“Plant closure affecting any amount of employees. Layoff of 50 or more employees within a 30-day period regardless of percent of workforce. Relocation of at least 100 miles affecting any amount of employees.”

In other words, mass layoffs encompass all layoffs occurring in any 30-day period of 50 or more employees. For plant closings, all such events will trigger the CA WARN Act, regardless of how many employees are impacted. 

At the federal level, in comparison, the US DOL applies the WARN Act to all mass layoffs which “will result in an employment loss at the employment site during any 30 day period for 500 or more employees, or for 50-499 employees if they make up at least 33% of the employer’s active workforce,” as well as plant closings that “will result in an employment loss (as defined later) for 50 or more employees during any 30 day period.”

What Are WARN Act California Notice Requirements?

The WARN Act in California also requires additional notices to be sent to local government bodies, above and beyond the federal requirements. As we mentioned earlier, the federal WARN Act requires notice to be sent 60 days in advance to your state dislocated worker unit and the chief elected official of your local government.

The California EDD takes this a step further to require that: 

“An employer must give notice 60-days prior to a plant closing, layoff or relocation. In addition to the notifications required under federal WARN, notice must also be given to the Local Workforce Development Board, and the chief elected official of each city and county government within which the termination, relocation or mass layoff occurs.”

What Is the WARN Act Penalty in California?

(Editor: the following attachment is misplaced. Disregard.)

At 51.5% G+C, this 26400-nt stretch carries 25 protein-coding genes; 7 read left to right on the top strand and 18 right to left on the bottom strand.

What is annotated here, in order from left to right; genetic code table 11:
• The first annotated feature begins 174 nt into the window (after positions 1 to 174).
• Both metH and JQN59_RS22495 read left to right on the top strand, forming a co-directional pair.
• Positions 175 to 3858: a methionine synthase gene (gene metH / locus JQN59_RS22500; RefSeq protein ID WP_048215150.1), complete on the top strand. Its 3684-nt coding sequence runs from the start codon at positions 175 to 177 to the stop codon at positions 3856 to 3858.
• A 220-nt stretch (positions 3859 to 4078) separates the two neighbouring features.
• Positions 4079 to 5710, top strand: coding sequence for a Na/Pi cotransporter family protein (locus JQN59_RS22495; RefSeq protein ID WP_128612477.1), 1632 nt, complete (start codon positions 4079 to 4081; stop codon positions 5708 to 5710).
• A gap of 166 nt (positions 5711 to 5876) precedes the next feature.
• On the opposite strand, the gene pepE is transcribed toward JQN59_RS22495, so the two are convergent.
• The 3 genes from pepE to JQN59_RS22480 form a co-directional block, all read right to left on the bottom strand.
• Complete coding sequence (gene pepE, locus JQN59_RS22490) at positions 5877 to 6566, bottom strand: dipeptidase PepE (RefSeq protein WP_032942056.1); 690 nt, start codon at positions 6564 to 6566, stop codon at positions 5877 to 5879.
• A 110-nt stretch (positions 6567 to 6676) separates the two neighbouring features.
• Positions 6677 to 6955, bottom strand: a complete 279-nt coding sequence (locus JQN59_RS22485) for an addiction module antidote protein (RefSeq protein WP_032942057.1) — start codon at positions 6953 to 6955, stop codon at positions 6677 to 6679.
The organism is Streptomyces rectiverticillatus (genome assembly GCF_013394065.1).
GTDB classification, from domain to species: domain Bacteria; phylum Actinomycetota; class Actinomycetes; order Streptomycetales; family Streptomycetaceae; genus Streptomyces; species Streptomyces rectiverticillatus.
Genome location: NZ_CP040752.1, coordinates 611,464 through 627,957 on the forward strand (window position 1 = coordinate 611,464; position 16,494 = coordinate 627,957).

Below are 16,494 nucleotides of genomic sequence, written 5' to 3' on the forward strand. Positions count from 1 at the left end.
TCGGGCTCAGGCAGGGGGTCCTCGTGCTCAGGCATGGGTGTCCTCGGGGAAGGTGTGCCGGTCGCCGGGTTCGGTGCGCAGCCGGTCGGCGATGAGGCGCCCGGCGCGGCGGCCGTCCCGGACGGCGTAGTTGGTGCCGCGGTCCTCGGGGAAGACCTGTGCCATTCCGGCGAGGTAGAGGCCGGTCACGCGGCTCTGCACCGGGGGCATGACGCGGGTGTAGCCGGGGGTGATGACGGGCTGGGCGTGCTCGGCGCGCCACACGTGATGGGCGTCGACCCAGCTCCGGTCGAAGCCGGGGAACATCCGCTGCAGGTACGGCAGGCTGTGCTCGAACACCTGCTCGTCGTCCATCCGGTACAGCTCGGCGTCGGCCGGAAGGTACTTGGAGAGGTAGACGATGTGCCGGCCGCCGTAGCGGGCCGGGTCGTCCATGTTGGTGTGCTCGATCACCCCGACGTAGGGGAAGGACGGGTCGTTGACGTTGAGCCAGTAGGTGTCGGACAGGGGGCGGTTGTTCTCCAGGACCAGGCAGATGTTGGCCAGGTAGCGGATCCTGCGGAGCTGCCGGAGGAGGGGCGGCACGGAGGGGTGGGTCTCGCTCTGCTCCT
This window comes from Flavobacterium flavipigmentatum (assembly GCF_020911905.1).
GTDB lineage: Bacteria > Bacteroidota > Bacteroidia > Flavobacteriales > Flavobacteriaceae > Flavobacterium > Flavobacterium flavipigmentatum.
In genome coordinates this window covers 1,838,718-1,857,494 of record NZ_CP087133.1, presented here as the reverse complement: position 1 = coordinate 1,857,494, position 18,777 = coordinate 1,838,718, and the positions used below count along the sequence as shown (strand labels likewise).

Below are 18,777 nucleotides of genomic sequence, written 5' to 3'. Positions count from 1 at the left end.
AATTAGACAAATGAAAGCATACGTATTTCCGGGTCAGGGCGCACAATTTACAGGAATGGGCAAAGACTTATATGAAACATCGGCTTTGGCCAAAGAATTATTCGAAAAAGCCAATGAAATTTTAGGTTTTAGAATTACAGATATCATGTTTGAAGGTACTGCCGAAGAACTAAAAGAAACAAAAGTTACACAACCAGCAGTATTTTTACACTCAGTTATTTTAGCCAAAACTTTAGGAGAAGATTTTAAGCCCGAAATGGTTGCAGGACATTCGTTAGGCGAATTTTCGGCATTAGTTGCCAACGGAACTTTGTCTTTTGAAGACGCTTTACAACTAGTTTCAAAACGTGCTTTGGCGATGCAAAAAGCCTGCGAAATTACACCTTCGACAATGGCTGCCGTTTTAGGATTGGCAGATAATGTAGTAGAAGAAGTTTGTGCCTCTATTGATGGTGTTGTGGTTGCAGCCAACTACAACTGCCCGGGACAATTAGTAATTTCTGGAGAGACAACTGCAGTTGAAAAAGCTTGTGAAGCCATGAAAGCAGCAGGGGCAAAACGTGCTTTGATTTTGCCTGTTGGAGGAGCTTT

The federal government penalizes businesses that do not comply with the WARN Act by forcing them to provide back pay and benefits to employees for as long as the business is in violation. 

Per the CA EDD, California takes this penalty a step further:

“A possible civil penalty of $500 a day for each day of violation. Employees may receive back pay to be paid at employee’s final rate or 3 year average rate of compensation, whichever is higher. In addition, employer is liable for cost of any medical expenses incurred by employees that would have been covered under an employee benefit plan.

The employer is liable for period of violation up to 60 days or one-half the number of days the employee was employed, whichever period is smaller.” 

WARN Act California: Key Takeaways

While the WARN Act is simple enough to understand on a federal level, some states—including California—have their own additional laws to protect workers from mass layoffs and plant closings. This guide covered many of the key differences, but always be sure to refer to the California EDD website for the most comprehensive and up-to-date explanation of the law.  

Understanding CA WARN Act requirements is vital if you do any business in the state of California, especially since the law is constantly evolving year after year. If you are planning a mass layoff or reduction event in California, please consult your legal team to ensure you are following all applicable local, state, and federal laws.

For information on the specific WARN Act requirements in other states that may apply to your organization, see our similar WARN Act state guides for New York, New Jersey, and Illinois.

It can also be extremely helpful to offer outplacement services to employees who are affected by any such plant closing or mass layoff event. These services can help support their transition and provide a solution for any issues that may arise. Consult with your legal team and company stakeholders about what solutions might be right for your organization to help you navigate the complexities of your reduction event in the state of California.
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Josh Hrala

Josh Hrala

Josh is an HR journalist and ghostwriter who's been covering outplacement and offboarding for over six years. Before pivoting to the HR world, he was a science journalist whose work can be found in Popular Science, ScienceAlert, The Huffington Post, Cracked, Modern Notion, and more.